Weren’t politicians supposed to agree that invoking Hitler is usually a bad idea? Somebody better remind Pat Roberts, the Kansas senator on whom the GOP’s hopes of taking over the Senate increasingly depend, that that’s the general bargain. Because lately, the evermore desperate incumbent is going around the Jayhawk State saying things like this:
“There’s a palpable fear among Kansans all across the state that the America that we love and cherish will not be the same America for our kids and grandkids, and that’s wrong. One of the reasons that I’m running is to change that. There’s an easy way to do it. I’ll let you figure it out. But at any rate, we have to change course because our country is headed for national socialism. That’s not right. It’s changing our culture. It’s changing what we’re all about.”
All right, no explicit Hitler mention. But...national socialism? We’ve all heard Obama equals socialism until it’s coming out our ears. But national socialism? That’s Nazism. The National Socialist Democratic Workers’ Party, in case you’d forgotten. And there was only one. Benito Mussolini came out of the more straightforwardly named National Fascist Party. Japan had something called the Imperial Rule Assistance Association.
But only Hitler’s Germany had a national socialist party (well, also certain successor offshoots, as in Hungary). So it’s pretty clear what Roberts is saying here. He would deny it, of course, if Kansas reporters tried to ask him. But denying it would be like giving a speech that makes reference to gruesome murders by repeated stabbing and using victims’ blood to write “Helter Skelter” on the walls and then saying goodness no, whatever gave you the idea that I was referring to Charles Manson?
This is not okay. But I would suspect Roberts is going to get away with it, because Greg Orman, the independent challenger who is lately running ahead of him, is not going to stand up in the state of Kansas a few weeks before Election Day and defend Barack Obama on anything, even an oblique-but-clear Hitler comparison.
The more one studies Roberts, the more one concludes that he is the kind of fellow that former Nebraska Senator Roman Hruska had in mind when he famously quipped that mediocre people are entitled to a little representation, too. Mediocre at best, malevolent at worst. It interests me that he’s lately trotted out old Bob Dole to campaign with him. Dole, coming as he does from an earlier time and now a defanged nonagenarian, represents a degree of old-school moderation at this point in his life, so by appearing with Dole while making references to national socialism, Roberts can cleverly have it both ways. But I hope enough Kansans remember what Roberts did to Dole when the latter was counting on him most.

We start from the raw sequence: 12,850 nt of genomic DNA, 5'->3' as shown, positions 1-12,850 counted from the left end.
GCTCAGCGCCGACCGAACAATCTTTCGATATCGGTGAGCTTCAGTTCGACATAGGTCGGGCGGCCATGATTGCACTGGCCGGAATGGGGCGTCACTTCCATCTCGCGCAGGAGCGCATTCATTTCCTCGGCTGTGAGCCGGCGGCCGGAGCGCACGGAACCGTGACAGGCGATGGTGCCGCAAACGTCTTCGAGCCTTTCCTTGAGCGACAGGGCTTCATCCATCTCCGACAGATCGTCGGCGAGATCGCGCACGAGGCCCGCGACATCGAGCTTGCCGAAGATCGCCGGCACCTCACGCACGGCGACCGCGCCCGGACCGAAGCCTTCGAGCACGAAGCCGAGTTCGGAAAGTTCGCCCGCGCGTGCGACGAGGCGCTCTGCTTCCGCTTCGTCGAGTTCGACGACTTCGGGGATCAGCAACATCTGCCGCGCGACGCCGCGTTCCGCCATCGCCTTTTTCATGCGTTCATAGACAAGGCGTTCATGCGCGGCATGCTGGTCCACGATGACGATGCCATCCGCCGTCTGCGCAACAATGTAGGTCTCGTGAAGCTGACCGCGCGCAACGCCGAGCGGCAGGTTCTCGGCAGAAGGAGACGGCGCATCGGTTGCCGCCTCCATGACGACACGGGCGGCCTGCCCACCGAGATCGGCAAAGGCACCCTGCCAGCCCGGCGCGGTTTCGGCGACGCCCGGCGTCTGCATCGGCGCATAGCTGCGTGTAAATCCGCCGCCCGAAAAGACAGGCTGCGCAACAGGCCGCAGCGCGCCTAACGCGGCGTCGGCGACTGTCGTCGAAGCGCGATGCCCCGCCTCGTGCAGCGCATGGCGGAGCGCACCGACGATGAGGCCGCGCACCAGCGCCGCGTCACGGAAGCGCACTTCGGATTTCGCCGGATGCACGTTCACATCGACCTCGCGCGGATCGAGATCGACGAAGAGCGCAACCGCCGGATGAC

Dole, who suffered a crippling injury in the Big War, had been one of the leading sponsors of the Americans With Disabilities Act in 1990. He always called it a proud moment. Fast-forward to late 2012, when the Senate was considering approval of an international treaty designed to spur other nations to emulate the United States’ groundbreaking law. Dole was its most famous spokesman. On December 4, 2012, the now-wheelchair-bound ex-senator rolled himself onto the floor of the old chamber to pigeonhole his former colleagues. A heart-rending scene. How could he lose?
Well, one way he could lose was for his old friend Roberts, who was in the House while Dole was in the Senate, to vote against him, which Roberts did. In fact both Kansas senators did—Jerry Moran’s betrayal was even worse, since Moran had committed to the measure publicly, which Roberts hadn’t. The right-wing lobbying machinery got cranked up and warned God-fearing Americans that approval of this treaty would give the United Nations the power to end home-schooling, or something like that. And so the world’s greatest deliberative body voted down a treaty inspired by our own good example because, you know, one-worldism, Obama, national socialism, and so on. And Roberts and Moran were the prime profiles in cowardice.
The only other time in his career that Washington took much notice of Roberts came during the Iraq War, when he walked point for the Bushies in bottling up for more than two years a report on how the administration misused pre-war intelligence. If you followed such things at the time, perhaps the phrase “Phase II report” will snap a synapse or two. Roberts made repeated promises early on that he would release the report, that there was nothing to fear and that he certainly wanted the truth. Then the weasel words crept in and he started to say things like: “I’m perfectly willing to do it, and that’s what we agreed to do, and that door is still open. And I don’t want to quarrel with Jay [Rockefeller], because we both agreed that we would get it done.” He reversed himself and danced all over the floor. The report was eventually released, but long after it would have had any dramatic political impact, which was of course why Roberts delayed in the first place.
So this is the career Roberts is seeking to salvage by dragooning the man he once betrayed into last-minute service and by raising the specter of America’s Nazi future. Roberts is behind right now, and GOP Governor Sam Brownback looks like he’s going to lose, meaning perhaps the top two Republicans in deep-red Kansas might go down in flames. And it would be nice to think that the right-wing extremism of the Obama era would come back to bite them in, of all places, the Koch brothers’ backyard.
UPDATE: I see from Greg Sargent that Roberts was asked about this quote by a reporter yesterday. He said: “I believe that the direction he is heading the country is more like a European socialistic state, yes. You can’t tell me anything that he has not tried to nationalize.” Great. So a United States senator has no idea what "national socialism" means. I guess in this case that qualifies as reassuring.